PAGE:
Q: “What is the photoshop interface all about?”

So you open up the photoshop interface, then you ask, “What is this all about?“. Here’s the answer in video text and easy-to-follow diagrams.

1 The Welcome Screen
2 The Menu Bar
3 The Options Bar
4 The Toolbar
5 The Palettes
6 The Document Window
7 The Active Image Area

1 The Welcome Screen

1 The welcome screen is useless. Make sure you leave the “Show dialog box” at startup” deselected. When we open photoshop we want to get straight to work. If you are insane you can always re-enable the welcome screen by going to Help > Welcome Screen and checking the checkbox “show this dialog at startup” – but you are not insane, so let’s continue.

2 The Menu Bar

1 The menu bar is organized into specific categories of tasks.

3 The Options Bar

1 The option’s bar contains options for the specific tool we have selected in the toolbar.

4 The Toolbar

Contains the tools we can use in photoshop and additional features including foreground and background, and viewing modes:

1 Selection, Crop and Slice tools.
2 Retouch Tools
3 Vector drawing and Paint tools
4 Annotation and Measurements
5 Foreground and Background
6 Standard/QuickMask mode
7 Screen view modes
8 Edit in imageready.

5 Palettes

1 The palettes allow us to modify and monitor what we are working on.
1 If you by mistake or due to an unknown reason are missing some of the basic palettes (like the layers, navigator, color or the history palette) from view in photoshop, go to Window > Workspace > Default Workspace – this reverts to the default enviroment with all of the basic palettes enabled.

The Navigator Palette

Used for navigating large images or navigating images when zoomed in.

1 This slider allows us to zoom in and out of the active image we are working on.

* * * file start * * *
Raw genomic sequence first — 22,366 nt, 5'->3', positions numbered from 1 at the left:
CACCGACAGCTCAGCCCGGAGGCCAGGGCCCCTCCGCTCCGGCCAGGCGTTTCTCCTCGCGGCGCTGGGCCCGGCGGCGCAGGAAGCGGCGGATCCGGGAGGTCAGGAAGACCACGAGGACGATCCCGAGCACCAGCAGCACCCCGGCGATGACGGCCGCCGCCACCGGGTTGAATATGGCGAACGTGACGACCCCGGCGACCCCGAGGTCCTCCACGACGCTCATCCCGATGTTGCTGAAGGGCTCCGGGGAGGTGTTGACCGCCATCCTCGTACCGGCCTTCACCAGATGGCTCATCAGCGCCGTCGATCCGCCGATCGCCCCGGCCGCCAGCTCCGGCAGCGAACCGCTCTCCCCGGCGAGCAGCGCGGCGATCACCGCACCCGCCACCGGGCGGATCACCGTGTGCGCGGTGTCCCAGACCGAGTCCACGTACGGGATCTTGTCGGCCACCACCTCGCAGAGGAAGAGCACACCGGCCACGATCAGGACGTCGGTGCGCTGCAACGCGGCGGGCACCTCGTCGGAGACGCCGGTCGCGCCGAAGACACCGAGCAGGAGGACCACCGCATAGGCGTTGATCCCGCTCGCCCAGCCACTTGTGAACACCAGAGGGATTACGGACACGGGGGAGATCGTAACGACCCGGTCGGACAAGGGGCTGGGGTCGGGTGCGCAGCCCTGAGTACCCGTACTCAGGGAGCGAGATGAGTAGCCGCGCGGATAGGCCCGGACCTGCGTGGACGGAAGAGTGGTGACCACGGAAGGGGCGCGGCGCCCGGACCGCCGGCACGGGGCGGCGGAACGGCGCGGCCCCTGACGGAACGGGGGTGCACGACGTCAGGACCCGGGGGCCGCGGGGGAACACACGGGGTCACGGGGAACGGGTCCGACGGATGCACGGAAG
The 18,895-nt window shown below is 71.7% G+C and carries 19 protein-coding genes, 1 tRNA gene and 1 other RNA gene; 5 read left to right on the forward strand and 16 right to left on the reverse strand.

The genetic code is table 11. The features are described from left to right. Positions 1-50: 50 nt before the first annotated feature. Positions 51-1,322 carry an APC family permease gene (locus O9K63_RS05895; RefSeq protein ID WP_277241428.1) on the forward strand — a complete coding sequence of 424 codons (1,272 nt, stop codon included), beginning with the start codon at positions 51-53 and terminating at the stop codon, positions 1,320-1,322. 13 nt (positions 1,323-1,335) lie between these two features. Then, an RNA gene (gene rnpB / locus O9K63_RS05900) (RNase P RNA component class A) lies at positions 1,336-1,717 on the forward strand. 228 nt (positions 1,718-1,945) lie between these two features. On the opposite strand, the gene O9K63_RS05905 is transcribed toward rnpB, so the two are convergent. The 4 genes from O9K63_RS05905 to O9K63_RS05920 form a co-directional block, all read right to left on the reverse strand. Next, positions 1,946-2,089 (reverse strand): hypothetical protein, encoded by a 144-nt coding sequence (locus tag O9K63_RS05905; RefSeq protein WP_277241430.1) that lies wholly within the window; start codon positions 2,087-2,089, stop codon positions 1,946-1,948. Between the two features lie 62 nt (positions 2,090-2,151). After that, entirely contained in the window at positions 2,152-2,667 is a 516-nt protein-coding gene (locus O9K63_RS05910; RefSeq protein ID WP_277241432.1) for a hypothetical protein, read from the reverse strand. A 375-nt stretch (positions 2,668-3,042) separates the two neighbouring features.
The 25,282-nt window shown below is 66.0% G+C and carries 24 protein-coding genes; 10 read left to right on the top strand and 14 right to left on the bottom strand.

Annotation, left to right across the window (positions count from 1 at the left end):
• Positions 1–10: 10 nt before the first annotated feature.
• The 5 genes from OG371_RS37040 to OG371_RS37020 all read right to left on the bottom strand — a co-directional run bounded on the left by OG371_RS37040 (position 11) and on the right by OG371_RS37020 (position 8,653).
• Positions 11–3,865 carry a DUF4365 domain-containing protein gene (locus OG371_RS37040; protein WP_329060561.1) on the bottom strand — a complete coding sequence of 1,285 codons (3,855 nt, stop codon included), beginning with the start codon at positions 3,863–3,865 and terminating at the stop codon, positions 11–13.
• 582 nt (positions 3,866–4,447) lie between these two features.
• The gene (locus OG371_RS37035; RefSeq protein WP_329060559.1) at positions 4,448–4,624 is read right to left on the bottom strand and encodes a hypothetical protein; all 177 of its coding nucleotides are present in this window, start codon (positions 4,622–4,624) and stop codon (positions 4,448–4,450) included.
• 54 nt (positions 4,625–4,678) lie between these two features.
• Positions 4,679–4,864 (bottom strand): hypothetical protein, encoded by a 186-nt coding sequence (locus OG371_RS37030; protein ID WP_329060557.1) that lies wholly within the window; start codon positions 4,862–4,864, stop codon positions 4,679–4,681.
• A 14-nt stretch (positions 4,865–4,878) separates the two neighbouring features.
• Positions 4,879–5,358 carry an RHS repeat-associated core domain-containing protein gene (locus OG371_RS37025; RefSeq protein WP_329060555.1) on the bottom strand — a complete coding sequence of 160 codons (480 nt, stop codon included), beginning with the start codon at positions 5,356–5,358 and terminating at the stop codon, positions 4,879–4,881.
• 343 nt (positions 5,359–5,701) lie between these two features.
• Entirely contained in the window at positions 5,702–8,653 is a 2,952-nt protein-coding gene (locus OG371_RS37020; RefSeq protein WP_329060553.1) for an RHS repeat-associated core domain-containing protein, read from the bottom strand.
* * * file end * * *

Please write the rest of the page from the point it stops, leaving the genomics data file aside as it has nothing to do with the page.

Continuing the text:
2 By placing the cursor within this window we can use the red rectangle to navigate to specific area’s of our image.
3 Displays current zoom level – this should be set to “100%” unless we need to be zoomed in or are working on an extremely large or small image.

The Color Palette

Allows us to select foreground and background colors. While we can also do this within the toolbar this palette offer’s greater options.

1 The current foreground color.
2 The current background color.
3 The solid black border around the background square signifies that it is selected so if we change the sliders (to the right of the background box) the background color will change.
4 By clicking this box we can change the sliders. Currently they pertain to the RGB color system but if we wanted we could change the sliders to CMYK or even web colors if we are working on work destined for the internet.
5 Displays the “red” value for the current selected color.
6 Displays the “green” value for the current selected color.
7 Displays the “blue” value for the current selected color.
8 Color ramp that allows us to quickly select a color.

The History Palette

Allows us to reverse changes we have made to our image. It contains a list that is constantly updated of changes made inside the document.

1 List of changes made within the document.
2 “Create new document from the current state” button – allows us to duplicate our entire image into a new image.
3 “Create new snapshot” button – saves the current state of a document.
4 “Delete current state” – deletes current state of a document.

The Layers Palette

Allow you to work on a single canvas.
Allowing some things to appear above and below others.

1 List of layers.
2 Blending modes drop down menu.
3 Opacity of the selected layer (in this example the selected layer is our type layer called “Hello. How are you?” signified by the darker background).
4 Various locks for the selected layer. (From left to right). “Lock transparent pixels”, “Lock image pixels”, “lock position”, “lock all”.
5 “Link layers” button.
6 “Add a layer style” button.
7 “Add a vector mask”.
8 “Create new fill or adjustment layer”
9 “Create new group”
10 “Create new layer”
11 “Delete layer”
12 The lock icon signifies that the layer is locked – this means we can’t edit it – we can’t add blending options, we can’t change it’s color etc … To unlock a layer double click on it.
13 The eye icon signifies the visibility of each layer – if it is visible the layer is visible, if it’s not the layer is invisible.
14 The fill level for the color in the selected layer.

6 Where The Magic Happens! – The document window and the active image area

1 The Document Window: The window that contains the image we are working on. A good way for me to articulate this for you is this – imagine this is the wood that contains our paper that we are going to paint on …
2 The Active Image Area: This is where you are going to be working in. If you were working offline as an artist you would paint on paper – consider the “active image area” your paper.
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  • alanwho

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